The state of travel

It's looking good for tourism in SA

An influx of tourists from Brics partnering countries is set to boost tourism in SA

Reiterating the excellent tourist arrivals growth of 10.2 % in 2012, it seems we're firmly on track to reach our  target to become one of the 20 top destinations. 

Referring to the latest Tourism Satellite Account (TSA) released by Statistics South Africa, for the period ending December 2011. The TSA provides a tourism dimension to the System of National Accounts and contains important information about the performance of the Tourism Sector in the economy. The TSA reported the following results:

  • Direct tourism contribution to GDP went up by 5% to R84.3 billion in 2011;
  • Direct employment in the sector as a percentage of overall employment in the country went up from 4.3% to 4.5% between 2010 and 2011. This was as a result of the increase of about 31,000 direct jobs in the sector from 2010 to a total direct employment of 598,432 in 2011;
  • An increase of 3.3% in expenditure by foreign tourists to R71.7 billion;
  • The total domestic tourism expenditure increased from R69 billion in 2010 to R101 billion in 2011, which translates to an increase of over R30 billion.

According to Monga Phaladi, South African Leisure and Hospitality Association (SALTHA) Youth Chamber Secretary General, these figures give the organisation, as organized youth formations of travel, tourism and hospitality, confidence that we as a country,  are making good progress in our efforts to grow the tourism industry in South Africa. "But we cannot become complacent. More and more countries around the world are realizing the opportunity that tourism presents for growing their economies and creating jobs and our geographic position makes our fight for the global tourism share more difficult than most. As a tourism industry we have to remain committed to working together to growing the travel, tourism and hospitality sector in our country, with the support of all South Africans, all of whom have the power to be important tourism ambassadors."

Phaladi says, however, the travel, tourism and hospitality sector is still largely characterized by apartheid and colonialist hangover of white male domination that has ring fenced the industry by manipulation of market and finance access for any emerging tourism and hospitality enterprise which would result in sustainable development, including the share of wealth (R101 Billion).

"This would be greatly seen in the stubborn resistance to transformation and change of ownership patterns (especially from the Big 10 Multinationals) in the industry, a visible proof to this testament would be reflected in the work of the Tourism B – BEE Charter Council and its inability to meet set transformation and empowerment targets identified. A knock on effect to these phenomena is festered in the inability of the organized formations of business tourism to attain a concrete SMME Enterprise Development Strategy, which is particularly focused on youth, women and people with disabilities.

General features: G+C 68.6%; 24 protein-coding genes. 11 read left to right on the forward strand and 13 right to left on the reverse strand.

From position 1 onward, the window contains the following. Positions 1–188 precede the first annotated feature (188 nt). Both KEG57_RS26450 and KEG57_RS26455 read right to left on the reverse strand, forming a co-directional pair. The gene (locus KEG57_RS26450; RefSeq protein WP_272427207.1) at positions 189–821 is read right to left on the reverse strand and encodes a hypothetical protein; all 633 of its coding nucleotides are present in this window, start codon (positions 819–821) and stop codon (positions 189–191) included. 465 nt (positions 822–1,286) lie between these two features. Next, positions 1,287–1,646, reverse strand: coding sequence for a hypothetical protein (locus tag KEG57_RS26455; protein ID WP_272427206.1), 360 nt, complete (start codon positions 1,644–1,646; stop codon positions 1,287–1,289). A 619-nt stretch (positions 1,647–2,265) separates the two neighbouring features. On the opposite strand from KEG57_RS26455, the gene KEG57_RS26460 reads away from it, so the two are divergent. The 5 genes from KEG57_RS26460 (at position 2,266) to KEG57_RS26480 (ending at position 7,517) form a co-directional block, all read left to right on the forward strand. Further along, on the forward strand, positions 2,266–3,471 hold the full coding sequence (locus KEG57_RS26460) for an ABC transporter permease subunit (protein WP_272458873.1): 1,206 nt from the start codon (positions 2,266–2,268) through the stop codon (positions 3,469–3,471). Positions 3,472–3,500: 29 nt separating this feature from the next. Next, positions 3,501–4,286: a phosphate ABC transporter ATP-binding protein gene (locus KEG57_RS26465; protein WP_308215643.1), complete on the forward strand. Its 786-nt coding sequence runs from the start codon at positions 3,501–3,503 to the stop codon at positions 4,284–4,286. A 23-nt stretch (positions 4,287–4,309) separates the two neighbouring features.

"This ideological positioning of the youth chamber is informed by the flawed fundamental objectives of government supported initiatives such as the Tourism Enterprise Partnership (TEP) which has failed to meet the development and transformational objectives and targets on a yearly basis witnessed in the continued cuts to its budget. TEP has only managed to increase the gap between established and emerging tourism and hospitality enterprises through its board representation, which has had a majority interest in reinforcing the stubborn resistance and status core of wealth patterns," Phaladi says. 

Further creating a perceived developmental agenda via a minority interest in a realistic and sustained programme of SMME and co-operatives development for tourism and hospitality enterprises. We therefore resolve and encourage the National Department of Tourism to divert its funding towards TEP to a ‘Domestic Tourism SMME Development Network (DoTS Network)’ which would be located in the Deputy Director Generals Office responsible for domestic tourism.

A further indication of the necessity of the DoTS Network, is as a result of the funding and support criteria models of the TEP, that are based on theocentric banking enterprise investment framework, that is a major barrier of support for historically disadvantaged owned tourism and hospitality enterprises.

"We are excited about the growth arrivals recorded from the BRICS bloc, Regional Africa and other emerging markets. Since 2009 arrivals from China have more than tripled, arrivals from Brazil have more than doubled and arrivals from India have almost doubled. China has jumped from being South Africa’s eighth largest overseas source market in 2011 to its fourth largest overseas source market in 2012. In 2012, 132 334 people visited South Africa from China, a 55.9% increase in growth, driven in part by the opening up of a direct flight between Beijing and Johannesburg in January 2012.

Throughout this whole month the youth chamber will also be lobbying the support for the call to review by the industry together with government the administration of the ‘Tourism Levy’ with the view of establishing a ‘Tourism Levy Development Fund’, and also the call for an establishment for a ‘Youth Directorate’ in the Tourism Ministry to monitor and prioritize youth economic empowerment.

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Issue 83


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